Public higher education financing is unsustainable as currently configured. This conclusion was reached by two important groups over the past two years.
The National Association of State Budget Officers and the State Higher Education Executive Officers Association both report the current fiscal crunch for public colleges and universities will not go away.
Indiana, like all other states, claims more students need certification or degrees beyond high school. However, states are hard pressed to increase funding for postsecondary institutions from community colleges to research-based universities.
Part of this pressure comes from the concurrent demands for increased state spending for Medicaid, prisons and other public services. Another part is rooted in the reluctance of legislators and voters to raise taxes.
Increased enrollment, with little growth (if any) in state support, leads to higher tuition for students and their families. Parents and students then complain about the high sticker prices on education. To cover these expenses, students and families have borrowed large sums of money over the years.
Legislators and others then respond with demands for (a) cost containment and (b) better performance by schools. What does this mean?
Cost containment usually comes down to suggestions or demands that faculty pay, pensions and benefits be cut. In response, the institutions hire less costly instructors and move to online degrees serving anyone anywhere who will pay the required fee. No one argues upgrading athletic facilities should be postponed.
Better performance is measured by degree or certificate completion rates and the number of years to completion. Few people bother to question whether the content of the curriculum is being watered down.
One result of all this is an increase in the posturing and lobbying by colleges and universities for more funding while they profess allegiance to the goals of public officials. Thus, every public college and university forms an economic development committee to bring curriculum into line with poorly perceived skill needs of the private sector.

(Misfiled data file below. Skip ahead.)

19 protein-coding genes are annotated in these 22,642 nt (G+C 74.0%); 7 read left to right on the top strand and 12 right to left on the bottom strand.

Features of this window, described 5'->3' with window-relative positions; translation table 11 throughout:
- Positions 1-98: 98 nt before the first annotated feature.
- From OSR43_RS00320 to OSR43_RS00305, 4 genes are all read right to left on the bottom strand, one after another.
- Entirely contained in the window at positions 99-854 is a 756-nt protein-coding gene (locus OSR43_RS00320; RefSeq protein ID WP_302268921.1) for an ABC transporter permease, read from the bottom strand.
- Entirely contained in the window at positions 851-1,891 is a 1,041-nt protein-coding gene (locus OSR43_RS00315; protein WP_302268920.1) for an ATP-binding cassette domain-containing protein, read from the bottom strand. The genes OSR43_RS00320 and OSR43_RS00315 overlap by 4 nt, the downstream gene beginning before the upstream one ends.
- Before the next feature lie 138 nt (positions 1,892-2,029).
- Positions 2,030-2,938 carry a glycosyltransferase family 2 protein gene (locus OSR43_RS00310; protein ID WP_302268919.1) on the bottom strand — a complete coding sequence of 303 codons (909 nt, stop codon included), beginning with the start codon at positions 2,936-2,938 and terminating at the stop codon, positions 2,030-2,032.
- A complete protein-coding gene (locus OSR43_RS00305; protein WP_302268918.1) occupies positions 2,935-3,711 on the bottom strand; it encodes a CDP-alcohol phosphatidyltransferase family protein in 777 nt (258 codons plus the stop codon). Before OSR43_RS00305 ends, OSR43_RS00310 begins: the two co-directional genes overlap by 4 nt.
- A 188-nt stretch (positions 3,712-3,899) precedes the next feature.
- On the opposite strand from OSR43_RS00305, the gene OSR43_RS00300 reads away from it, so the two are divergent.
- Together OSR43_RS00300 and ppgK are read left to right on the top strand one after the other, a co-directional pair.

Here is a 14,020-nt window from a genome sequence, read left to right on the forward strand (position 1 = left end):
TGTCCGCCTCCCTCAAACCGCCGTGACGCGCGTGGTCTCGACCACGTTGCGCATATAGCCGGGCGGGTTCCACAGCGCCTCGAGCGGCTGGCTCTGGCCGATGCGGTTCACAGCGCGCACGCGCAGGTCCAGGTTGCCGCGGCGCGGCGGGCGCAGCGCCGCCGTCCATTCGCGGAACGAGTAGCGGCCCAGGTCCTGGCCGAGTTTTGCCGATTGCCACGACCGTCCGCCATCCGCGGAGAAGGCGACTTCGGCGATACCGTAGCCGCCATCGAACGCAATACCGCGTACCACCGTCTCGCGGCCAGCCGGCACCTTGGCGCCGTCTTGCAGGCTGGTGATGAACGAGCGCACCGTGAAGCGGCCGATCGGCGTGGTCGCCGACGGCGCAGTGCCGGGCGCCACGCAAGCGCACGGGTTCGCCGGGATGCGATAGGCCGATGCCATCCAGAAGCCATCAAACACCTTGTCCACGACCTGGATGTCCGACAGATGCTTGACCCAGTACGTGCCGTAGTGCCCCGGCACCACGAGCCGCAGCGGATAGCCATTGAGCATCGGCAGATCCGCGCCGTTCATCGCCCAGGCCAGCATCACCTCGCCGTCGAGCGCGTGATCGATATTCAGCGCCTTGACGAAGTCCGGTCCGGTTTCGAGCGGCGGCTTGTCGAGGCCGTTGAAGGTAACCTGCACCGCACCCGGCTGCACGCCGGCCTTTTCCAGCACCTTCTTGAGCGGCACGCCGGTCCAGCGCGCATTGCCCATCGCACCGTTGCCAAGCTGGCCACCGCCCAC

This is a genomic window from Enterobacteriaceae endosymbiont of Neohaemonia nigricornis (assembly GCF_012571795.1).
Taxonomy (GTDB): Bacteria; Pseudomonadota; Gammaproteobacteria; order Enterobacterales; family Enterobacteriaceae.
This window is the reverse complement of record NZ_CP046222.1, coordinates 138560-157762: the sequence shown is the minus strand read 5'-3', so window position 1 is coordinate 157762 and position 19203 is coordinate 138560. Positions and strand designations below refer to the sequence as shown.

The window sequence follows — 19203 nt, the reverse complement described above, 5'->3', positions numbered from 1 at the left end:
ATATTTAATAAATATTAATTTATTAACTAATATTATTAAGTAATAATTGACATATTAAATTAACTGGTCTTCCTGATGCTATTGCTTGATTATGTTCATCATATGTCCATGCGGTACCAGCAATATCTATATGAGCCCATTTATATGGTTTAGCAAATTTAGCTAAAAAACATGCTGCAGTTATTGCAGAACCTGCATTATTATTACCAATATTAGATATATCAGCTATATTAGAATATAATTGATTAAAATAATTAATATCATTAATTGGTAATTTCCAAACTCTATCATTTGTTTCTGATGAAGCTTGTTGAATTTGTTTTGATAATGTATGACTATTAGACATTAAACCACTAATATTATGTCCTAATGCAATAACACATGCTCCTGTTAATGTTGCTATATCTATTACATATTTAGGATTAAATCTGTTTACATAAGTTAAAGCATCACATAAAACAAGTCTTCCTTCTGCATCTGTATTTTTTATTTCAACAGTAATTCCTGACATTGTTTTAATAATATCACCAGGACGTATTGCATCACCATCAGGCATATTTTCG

Hence, business people tell educators what they imagine employment requirements will be five and 10 years from yesterday. We also divert students from learning to be members of a civil society so they can be become pawns in the labor force.
There are solutions most of us don’t want to examine. One would be full privatization of job training. This means large corporations or trade associations assume responsibility for the postsecondary schooling of their labor force. It’s an old idea that could be revived.
Then companies would have to forecast their labor force requirements well in advance. They would have to identify future workers long before the investment in education (training) would pay off. That shifts more of the risk already present in education from students to their future employers.
Of course, the greatest increase in the benefits of education comes from a broad, rigorous high school curriculum combined with a universally higher completion rate at that level. But that’s not as appealing a topic as decrying the state of higher education.
Morton Marcus is an economist, formerly with the Indiana University Kelley School of Business. Send comments to firstname.lastname@example.org.